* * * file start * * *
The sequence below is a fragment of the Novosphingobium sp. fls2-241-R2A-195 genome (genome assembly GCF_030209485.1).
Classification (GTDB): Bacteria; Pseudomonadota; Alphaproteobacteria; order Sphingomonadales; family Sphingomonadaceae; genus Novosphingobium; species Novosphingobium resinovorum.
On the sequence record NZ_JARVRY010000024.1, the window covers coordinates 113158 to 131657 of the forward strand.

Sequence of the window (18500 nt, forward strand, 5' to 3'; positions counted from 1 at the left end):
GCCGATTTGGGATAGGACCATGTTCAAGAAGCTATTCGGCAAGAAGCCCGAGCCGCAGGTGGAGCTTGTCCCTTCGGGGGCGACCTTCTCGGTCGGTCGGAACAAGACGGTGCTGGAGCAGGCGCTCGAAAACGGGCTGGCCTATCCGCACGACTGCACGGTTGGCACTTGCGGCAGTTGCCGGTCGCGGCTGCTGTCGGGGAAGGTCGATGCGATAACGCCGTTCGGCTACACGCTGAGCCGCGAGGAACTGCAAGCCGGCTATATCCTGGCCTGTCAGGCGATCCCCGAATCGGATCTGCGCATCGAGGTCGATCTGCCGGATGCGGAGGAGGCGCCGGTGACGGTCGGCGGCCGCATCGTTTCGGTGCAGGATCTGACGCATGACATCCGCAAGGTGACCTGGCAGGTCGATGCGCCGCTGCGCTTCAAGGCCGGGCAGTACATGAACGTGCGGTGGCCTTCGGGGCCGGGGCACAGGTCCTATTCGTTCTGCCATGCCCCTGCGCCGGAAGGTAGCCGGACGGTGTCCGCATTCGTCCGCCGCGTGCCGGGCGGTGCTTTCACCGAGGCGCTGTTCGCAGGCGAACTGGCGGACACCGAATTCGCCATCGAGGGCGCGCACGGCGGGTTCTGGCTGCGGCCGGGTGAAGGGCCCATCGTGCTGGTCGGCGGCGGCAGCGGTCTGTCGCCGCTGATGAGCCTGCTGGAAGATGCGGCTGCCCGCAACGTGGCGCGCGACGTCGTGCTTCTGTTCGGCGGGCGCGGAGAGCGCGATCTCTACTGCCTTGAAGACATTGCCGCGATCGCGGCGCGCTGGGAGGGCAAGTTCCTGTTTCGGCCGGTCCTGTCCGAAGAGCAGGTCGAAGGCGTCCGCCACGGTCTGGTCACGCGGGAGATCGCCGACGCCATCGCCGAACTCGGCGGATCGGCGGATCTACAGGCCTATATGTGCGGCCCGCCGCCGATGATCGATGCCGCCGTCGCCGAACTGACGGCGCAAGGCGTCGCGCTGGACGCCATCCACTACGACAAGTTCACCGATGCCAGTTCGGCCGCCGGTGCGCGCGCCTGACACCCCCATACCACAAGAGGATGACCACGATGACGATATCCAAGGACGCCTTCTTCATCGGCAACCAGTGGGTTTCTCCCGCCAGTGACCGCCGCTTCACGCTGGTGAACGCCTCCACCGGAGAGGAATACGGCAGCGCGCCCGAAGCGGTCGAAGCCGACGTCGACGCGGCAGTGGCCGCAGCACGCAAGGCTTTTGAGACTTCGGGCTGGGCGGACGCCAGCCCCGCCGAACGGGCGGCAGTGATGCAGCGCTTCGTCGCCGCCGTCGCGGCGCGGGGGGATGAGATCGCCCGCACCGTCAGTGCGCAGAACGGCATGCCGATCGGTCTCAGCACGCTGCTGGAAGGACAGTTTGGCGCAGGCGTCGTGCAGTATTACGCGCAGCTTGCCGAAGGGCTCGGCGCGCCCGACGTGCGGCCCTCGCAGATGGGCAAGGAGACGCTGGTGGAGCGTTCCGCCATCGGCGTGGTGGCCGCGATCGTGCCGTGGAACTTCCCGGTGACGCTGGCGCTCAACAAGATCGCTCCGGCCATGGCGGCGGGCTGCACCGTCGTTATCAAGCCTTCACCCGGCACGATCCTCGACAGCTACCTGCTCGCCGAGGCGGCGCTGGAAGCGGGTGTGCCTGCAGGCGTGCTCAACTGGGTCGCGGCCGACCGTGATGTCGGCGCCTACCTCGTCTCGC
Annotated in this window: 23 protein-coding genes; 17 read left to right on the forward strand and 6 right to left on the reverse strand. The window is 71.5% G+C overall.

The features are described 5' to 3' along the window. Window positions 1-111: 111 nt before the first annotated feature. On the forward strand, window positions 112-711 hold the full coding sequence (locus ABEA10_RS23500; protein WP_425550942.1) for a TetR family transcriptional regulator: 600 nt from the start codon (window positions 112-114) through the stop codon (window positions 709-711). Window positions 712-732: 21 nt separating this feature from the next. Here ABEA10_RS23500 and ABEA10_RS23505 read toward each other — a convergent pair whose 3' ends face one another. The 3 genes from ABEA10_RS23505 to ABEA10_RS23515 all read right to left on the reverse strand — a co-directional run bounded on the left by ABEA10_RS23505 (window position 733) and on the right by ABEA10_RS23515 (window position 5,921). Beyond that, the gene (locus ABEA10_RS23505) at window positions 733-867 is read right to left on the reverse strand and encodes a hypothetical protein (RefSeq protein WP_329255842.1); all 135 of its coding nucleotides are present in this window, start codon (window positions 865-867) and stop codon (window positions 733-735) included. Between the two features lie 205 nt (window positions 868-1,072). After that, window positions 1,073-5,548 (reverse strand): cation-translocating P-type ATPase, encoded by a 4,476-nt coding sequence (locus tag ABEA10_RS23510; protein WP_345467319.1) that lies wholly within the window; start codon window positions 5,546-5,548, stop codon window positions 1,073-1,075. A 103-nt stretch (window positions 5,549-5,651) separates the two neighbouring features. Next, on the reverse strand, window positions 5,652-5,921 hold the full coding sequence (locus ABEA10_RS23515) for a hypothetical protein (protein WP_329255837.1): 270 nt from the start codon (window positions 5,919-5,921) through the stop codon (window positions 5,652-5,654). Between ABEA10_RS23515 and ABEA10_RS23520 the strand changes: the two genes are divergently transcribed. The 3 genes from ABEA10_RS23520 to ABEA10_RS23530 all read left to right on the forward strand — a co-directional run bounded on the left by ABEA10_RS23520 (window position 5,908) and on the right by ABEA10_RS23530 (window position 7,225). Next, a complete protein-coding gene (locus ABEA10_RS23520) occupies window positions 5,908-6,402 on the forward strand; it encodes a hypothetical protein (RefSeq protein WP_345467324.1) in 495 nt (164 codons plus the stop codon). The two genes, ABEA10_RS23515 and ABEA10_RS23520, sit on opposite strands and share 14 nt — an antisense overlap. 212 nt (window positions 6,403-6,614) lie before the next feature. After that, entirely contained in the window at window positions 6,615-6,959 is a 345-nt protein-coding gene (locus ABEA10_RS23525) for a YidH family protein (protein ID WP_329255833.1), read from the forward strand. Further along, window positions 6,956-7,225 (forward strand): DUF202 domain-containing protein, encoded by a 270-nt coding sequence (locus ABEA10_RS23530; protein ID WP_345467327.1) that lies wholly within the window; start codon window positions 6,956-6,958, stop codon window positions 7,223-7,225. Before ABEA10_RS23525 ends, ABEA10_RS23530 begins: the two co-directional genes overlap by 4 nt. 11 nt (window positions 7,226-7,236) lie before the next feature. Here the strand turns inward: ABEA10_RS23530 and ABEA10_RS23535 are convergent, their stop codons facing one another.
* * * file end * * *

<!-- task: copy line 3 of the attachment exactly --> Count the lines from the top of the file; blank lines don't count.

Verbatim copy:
On the sequence record NZ_JARVRY010000024.1, the window covers coordinates 113158 to 131657 of the forward strand.